• if you don't drink, you will. and if you do drink, you'll drink more. since alcoholism runs rampant on both sides of my family, i thought imbibing would definitely open a flood gate. despite my genes, after a year of being an uptight asshole, i turned to vodka. i'm still an asshole, but i'm much more relaxed now. the rest is history.
  • if you don't smoke, you will. 'the more man smoke herb, the more babylon fall.' bob marley ain't neva lied.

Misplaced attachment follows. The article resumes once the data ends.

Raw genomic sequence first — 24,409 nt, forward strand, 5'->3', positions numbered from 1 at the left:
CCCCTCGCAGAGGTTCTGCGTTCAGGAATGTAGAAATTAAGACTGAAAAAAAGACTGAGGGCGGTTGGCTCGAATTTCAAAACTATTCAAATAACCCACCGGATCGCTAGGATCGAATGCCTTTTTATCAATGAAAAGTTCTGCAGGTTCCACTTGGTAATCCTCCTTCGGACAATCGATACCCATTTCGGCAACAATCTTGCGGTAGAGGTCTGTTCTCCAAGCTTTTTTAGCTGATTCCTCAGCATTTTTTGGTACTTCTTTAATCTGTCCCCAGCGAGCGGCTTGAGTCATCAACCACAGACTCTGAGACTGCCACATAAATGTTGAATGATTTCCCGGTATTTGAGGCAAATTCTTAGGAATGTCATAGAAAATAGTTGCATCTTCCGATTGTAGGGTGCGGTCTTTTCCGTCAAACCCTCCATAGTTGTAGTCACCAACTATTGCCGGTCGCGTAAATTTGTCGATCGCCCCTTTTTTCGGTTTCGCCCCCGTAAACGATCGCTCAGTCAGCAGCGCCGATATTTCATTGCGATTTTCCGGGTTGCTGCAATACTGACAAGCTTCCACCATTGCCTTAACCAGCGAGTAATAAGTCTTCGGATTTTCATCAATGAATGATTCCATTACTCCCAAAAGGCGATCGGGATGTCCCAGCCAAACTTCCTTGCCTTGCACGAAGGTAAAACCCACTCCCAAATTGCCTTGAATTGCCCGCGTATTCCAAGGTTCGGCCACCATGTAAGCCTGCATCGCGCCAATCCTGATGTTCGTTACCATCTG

• it's really just learning how to talk. if someone twists my arm long enough to get an honest answer about what i really do--meaning, they don't believe that i'm independently wealthy--i'll be honest and tell them i'm getting my ph.d. every now and then i meet someone who is impressed by that. this is absolutely crazy to me. i've told several people that getting a ph.d. is largely learning how to talk a certain way. my first year, i came up with a very long list of words that should appear in any academic paper i write; a sort of academic lexicon, if you will. i realized it often wasn't what someone was saying that blew my mind, it was really how he/she was saying it. sadly, a lot of professors won't give you the time of day if you don't have the 'words to say it.' to add insult to injury, these same profs will adore the idiots in your class who have those words at their disposal but aren't saying shit. i suppose that's kind of like packaging, or advertising. eventually folks will catch on if the product is bad. but if you have a great idea, and say 'use' instead of 'employ', you look like the store brand. using words and phrases like 'problematize' and 'put pressure on' will get your shit off the shelf and into the cart. french words move your product from the bottom to eye level.